Volume 4, Issue 2
- Cybersecurity Awareness Month
- Malware: What It Is, What It Does, and What to Do
- Event: Demystifying Antivirus Software
- Guidance on Storing and Processing Confidential Data
- Third-Party Security Vendors
- Data Security and Privacy Agreement
October is Cybersecurity Awareness Month
The Office of the Chief Information Security Officer (CISO) will offer a new resource or training opportunity each Thursday in October to promote cybersecurity awareness. Our home page will highlight educational materials on information security and privacy threats and risks, as well as ways to address them.
Malware Online Training and Infographic
The first Thursday’s featured item is a 5-minute online training module, Malware: What It Is, What It Does, and What To Do. This module includes an attached infographic suitable for printing and posting in your office and common areas. Click on the “Resources” tab in the upper right-hand corner of the training to download the pdf.
Short on time?
View and download the Things to Know About Malware infographic.
Event: Demystifying Antivirus Software
Blocking malware is harder than it looks. News headlines seem to suggest we are losing the battle against cybercrime in securing personal and organizational information. Chester Wisniewski, Senior Security Advisor from SophosLabs, will present the latest on tactics criminals are using, malware-detection mechanisms, research behind antivirus software, and what the University of Washington community can do to better protect our digital assets. This presentation will be suitable for members of the UW community at any level of technical knowledge.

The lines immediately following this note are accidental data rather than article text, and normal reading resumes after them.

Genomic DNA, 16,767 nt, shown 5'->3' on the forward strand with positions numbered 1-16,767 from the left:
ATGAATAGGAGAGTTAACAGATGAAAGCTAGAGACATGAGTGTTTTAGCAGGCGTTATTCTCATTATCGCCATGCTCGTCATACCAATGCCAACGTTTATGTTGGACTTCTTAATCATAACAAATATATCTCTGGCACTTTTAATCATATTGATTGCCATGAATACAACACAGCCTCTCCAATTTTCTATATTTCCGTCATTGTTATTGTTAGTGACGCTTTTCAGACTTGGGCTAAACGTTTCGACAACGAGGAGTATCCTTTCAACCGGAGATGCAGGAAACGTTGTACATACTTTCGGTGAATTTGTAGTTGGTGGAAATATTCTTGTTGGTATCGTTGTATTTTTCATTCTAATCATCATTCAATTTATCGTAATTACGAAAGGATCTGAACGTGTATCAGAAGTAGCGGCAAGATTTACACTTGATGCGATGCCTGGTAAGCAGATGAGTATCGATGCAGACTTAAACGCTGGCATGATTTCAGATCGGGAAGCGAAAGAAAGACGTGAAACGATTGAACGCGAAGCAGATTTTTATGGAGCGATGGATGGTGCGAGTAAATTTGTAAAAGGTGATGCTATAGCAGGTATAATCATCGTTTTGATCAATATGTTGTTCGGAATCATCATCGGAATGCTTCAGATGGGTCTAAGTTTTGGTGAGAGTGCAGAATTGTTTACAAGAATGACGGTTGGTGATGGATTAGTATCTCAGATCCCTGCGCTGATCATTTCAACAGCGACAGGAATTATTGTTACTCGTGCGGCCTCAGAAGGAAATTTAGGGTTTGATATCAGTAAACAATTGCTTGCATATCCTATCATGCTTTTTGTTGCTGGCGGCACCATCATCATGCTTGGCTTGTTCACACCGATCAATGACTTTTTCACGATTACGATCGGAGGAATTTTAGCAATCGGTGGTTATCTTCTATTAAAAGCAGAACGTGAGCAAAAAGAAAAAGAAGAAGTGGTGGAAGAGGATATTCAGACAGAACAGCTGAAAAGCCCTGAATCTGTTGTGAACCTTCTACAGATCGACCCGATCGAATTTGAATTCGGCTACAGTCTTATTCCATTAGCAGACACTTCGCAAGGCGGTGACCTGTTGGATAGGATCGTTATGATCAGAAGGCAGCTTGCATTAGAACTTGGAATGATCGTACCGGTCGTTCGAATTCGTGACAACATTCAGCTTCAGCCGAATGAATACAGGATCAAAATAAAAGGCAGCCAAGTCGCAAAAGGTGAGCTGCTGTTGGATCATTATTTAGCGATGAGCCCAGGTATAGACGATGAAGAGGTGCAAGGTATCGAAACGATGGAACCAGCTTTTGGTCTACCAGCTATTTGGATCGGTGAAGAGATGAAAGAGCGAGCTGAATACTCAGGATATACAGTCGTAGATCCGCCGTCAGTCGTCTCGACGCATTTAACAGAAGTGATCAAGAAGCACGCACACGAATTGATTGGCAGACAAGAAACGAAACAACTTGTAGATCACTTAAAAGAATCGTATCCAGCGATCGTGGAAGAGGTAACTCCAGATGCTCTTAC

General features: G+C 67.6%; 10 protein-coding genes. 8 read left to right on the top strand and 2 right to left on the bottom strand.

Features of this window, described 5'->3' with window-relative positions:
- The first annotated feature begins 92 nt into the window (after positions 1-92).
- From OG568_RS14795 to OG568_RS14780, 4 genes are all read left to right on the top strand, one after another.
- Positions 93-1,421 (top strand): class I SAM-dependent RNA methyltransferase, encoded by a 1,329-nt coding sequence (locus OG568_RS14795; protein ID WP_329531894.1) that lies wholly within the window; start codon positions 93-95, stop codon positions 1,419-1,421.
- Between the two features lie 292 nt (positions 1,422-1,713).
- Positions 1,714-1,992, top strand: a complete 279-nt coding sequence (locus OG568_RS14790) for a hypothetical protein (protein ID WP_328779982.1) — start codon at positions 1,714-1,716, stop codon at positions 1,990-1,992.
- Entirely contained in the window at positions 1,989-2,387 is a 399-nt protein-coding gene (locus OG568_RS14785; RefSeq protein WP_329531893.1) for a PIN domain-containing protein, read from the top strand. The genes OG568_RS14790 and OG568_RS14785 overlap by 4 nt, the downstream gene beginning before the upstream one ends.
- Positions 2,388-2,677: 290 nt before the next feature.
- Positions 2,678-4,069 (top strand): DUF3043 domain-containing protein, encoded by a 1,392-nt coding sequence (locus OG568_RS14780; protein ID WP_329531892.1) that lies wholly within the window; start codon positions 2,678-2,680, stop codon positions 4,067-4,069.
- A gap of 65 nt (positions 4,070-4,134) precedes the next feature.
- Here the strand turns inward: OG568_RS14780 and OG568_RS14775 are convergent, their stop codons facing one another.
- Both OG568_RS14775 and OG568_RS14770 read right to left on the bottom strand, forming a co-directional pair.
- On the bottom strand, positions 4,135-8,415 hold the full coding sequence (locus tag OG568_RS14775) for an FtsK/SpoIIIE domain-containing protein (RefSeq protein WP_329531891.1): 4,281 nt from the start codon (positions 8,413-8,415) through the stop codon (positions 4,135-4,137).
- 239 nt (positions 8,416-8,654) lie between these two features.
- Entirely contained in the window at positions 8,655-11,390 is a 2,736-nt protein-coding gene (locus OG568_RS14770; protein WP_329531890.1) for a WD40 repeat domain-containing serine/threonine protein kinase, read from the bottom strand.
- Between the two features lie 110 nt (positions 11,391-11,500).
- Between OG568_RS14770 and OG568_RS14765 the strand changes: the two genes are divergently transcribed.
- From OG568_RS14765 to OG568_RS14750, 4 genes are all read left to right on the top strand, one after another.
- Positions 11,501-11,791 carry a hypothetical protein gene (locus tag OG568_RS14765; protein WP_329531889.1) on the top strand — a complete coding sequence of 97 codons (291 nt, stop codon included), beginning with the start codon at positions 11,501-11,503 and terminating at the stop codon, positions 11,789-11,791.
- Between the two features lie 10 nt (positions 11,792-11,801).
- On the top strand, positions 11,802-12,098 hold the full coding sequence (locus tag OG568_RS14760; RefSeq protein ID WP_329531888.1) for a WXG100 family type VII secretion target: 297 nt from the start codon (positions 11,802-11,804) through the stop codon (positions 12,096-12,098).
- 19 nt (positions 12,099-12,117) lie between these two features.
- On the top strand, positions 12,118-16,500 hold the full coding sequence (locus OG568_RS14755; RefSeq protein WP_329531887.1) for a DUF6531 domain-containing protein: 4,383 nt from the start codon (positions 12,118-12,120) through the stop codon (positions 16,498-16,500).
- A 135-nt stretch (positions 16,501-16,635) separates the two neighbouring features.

RSVP by Thursday, October 15 to email@example.com
Demystifying Antivirus Software
Presented by Chester Wisniewski
Thursday, October 22
2:30 — 4:00 p.m.
UW Tower 4th Floor Auditorium
On the Horizon
The following projects are scheduled for delivery to the UW community this fall. We’ll email updates and post them on our website.
Guidance on Storing and Processing Confidential Data
University of Washington faculty, researchers, and staff have requested guidance regarding which computing solutions or systems are approved for storing or processing confidential data. The need for this guidance stems from the plethora of services and solutions capable of storing or analyzing data of all types. Since the University of Washington is subject to many privacy and information security related laws and regulations, not all computing solutions or systems are appropriate for University of Washington confidential data.
For this reason the Office of the CISO is leading a work team to develop and publish an online resource by year’s end. The resource will consider contractual agreements, the governing laws and regulations, and institutional risk decisions.
Third-Party Security Vendors
The Office of the CISO is in the contracting phases with security vendors who will augment the risk and consulting services we provide the University. We are also working on a process to facilitate UW organizations’ access to these vendors for security assessments, code reviews, and penetration testing. In official UW terms, the Request for Quotation and Qualifications was issued this summer and the Apparently Successful Bidders were informed last month.
Data Security and Privacy Agreement
Protecting confidential data, critical systems and services, and Internet-facing applications through contract terms is essential. We recently established clear information security and privacy goals for UW partners. We are currently developing an improved Data Security and Privacy Agreement to replace the Data Security Agreement now in use. This updated contracting tool will be more versatile and easily integrated into an improved process that provides actionable security and privacy risk advice.